b. Distressed Sales and Gaps between House Price Indexes

Submissions asked that FHFA track the impact of distressed sales [3] on index estimates over time, while also monitoring divergences between the FHFA index and other home price measures.

c. Transparency and Data Releases

The submitter recommendation was that FHFA publish additional details about the underlying data used for index construction.

d. Constraints on Historical Index Values

One submission asked FHFA to consider constraining the historical index series. That is—the request was that FHFA consider not permitting revisions in prior index estimates. Like all of FHFA indexes, the expanded-data HPI has historical values that are regularly updated to account for new data.

e. Geometric vs. Arithmetic Index

Without veering from its support of the expanded-data index, one submission also noted a theoretical bias in the expanded-data index's measurement of trends in average home prices. In particular, the submitter stated that the underlying methodology used in forming the expanded-data index will create indexes that track the geometric average home price as opposed to the arithmetic average home price.[4] In doing so, as a theoretical matter, the index reportedly would grow somewhat more slowly over time than would an arithmetic index. The letter conceded that the differences will be small over the short term (e.g., on an annual bias), but worried about long-term compounding effects. The letter noted that the CoreLogic-produced indexes track arithmetic average home prices and thus are not susceptible to this bias.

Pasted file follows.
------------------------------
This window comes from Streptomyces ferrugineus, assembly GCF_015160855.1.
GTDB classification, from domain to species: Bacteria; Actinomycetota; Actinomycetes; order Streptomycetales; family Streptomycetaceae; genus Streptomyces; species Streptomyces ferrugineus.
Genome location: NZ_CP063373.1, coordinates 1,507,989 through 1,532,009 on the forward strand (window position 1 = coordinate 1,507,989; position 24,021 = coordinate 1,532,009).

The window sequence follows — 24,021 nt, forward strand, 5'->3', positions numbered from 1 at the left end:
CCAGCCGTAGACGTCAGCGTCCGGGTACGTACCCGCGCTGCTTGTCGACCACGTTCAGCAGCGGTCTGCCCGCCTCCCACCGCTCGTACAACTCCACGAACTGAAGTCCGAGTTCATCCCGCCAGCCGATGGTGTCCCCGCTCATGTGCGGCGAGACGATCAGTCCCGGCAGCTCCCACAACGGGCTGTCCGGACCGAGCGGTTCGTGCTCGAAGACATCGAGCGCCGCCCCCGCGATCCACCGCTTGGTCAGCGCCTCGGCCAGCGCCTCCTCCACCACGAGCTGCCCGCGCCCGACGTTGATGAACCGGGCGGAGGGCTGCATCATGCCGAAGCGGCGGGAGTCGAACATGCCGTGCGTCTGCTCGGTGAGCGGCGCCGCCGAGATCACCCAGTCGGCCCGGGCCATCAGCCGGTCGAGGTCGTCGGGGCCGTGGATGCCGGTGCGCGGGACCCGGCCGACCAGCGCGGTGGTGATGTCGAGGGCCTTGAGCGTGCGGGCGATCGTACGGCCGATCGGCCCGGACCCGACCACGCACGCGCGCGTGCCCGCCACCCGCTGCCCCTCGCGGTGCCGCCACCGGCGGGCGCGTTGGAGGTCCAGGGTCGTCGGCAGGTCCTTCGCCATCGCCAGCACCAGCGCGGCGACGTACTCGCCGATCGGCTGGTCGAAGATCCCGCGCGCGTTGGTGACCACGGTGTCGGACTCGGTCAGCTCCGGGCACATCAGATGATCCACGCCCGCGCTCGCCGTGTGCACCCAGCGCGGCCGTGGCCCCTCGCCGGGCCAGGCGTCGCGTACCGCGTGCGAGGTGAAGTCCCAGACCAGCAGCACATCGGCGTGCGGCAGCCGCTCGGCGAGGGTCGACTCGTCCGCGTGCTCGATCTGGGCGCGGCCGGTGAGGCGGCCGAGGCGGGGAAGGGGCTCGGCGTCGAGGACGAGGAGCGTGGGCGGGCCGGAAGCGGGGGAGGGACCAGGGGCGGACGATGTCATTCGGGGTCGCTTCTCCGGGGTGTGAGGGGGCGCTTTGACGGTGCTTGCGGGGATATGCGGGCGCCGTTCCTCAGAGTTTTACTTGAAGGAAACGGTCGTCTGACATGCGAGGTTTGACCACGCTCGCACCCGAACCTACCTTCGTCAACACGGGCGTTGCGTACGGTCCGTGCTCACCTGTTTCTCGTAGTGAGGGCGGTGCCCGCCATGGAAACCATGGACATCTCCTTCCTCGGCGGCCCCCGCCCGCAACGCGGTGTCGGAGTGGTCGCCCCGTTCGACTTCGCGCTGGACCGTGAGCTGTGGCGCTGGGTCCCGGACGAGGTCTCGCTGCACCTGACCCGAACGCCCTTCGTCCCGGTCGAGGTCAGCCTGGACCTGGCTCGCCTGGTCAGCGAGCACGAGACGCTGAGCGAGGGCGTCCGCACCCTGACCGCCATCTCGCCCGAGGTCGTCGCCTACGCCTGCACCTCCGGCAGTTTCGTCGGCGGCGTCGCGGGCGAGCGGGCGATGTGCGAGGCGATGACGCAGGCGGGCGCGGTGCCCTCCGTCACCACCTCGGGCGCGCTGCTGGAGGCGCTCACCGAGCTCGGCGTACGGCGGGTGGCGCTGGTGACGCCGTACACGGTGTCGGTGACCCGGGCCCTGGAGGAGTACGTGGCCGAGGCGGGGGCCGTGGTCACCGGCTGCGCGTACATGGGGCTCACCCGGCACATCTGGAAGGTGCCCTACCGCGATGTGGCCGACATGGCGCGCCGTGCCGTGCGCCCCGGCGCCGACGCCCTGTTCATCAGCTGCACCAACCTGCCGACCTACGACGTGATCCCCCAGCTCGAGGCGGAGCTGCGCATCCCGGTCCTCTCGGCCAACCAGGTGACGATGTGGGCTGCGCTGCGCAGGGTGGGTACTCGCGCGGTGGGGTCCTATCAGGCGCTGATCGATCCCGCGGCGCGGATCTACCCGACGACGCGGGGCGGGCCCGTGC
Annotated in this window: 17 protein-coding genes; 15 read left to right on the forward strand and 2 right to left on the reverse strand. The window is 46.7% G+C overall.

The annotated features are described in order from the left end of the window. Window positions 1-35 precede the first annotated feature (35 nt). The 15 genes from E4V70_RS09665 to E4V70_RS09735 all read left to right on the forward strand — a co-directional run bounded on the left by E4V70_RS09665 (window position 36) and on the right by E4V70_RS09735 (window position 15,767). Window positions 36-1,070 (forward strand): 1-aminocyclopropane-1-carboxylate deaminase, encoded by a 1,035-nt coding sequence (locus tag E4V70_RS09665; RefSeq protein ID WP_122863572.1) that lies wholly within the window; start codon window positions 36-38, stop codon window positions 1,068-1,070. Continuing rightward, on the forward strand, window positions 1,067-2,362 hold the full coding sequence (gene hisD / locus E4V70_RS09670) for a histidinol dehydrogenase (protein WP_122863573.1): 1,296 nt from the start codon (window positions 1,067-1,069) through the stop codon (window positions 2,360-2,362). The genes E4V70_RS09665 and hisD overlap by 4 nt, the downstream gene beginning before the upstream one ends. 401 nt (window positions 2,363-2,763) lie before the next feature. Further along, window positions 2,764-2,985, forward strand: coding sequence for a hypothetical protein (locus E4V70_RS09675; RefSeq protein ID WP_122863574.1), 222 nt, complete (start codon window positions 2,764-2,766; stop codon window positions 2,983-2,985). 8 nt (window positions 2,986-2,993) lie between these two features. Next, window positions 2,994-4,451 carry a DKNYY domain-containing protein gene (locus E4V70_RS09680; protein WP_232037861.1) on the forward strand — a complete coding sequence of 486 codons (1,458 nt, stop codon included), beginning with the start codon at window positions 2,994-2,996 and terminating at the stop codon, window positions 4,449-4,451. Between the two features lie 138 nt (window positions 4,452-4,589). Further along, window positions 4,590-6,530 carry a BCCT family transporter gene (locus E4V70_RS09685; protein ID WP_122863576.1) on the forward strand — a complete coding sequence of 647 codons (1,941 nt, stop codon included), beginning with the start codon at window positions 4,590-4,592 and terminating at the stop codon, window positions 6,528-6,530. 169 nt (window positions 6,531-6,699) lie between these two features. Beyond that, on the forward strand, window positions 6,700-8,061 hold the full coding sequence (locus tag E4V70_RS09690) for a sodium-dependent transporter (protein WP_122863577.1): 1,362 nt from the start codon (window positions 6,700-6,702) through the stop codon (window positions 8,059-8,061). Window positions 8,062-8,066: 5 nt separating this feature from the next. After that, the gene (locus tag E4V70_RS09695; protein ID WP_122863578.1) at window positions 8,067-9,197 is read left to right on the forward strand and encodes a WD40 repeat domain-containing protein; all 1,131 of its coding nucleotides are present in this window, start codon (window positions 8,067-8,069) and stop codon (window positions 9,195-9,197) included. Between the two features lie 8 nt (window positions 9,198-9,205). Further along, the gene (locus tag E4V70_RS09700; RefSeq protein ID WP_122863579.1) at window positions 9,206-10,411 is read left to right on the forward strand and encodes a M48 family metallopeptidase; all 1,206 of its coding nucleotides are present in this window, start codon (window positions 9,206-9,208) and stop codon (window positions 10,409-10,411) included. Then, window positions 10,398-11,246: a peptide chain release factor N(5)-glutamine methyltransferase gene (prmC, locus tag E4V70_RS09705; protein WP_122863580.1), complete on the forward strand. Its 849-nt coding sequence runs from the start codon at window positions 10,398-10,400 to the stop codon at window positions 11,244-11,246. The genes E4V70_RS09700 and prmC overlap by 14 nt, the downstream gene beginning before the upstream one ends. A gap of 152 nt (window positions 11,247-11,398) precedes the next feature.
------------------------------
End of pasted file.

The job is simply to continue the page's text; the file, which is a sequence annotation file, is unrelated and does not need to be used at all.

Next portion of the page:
2. FHFA Response

a. Data Inputs

With respect to the submitter interest in having FHFA increase the amount of data used in calibrating the expanded-data index: FHFA agrees that this is a desirable goal. In the context of tracking overall home values across the country, more data will tend to provide more precise estimates of price changes. While the database currently used is extensive and incorporates a wide array of transaction data, FHFA will continue exploring opportunities for increasing the sample size.[5] As stated in the Notice, to the extent that new data become available and are incorporated, FHFA will communicate the effects of those changes to the public.

b. Distressed Sales and Gaps between House Price Indexes

With respect to monitoring of distressed sales and divergences between the FHFA index and other metrics: FHFA concurs that these are reasonable activities. FHFA, in fact, has been doing this type of monitoring for many years and has published a number of papers showing the results of its work.[6] Also, FHFA publishes “distress-free” house price indexes for twelve large cities so that it and the general public can review the localized impact of distressed sales on price measurement. FHFA plans to continue such releases and, more generally, will continue evaluating price movements across multiple measurements.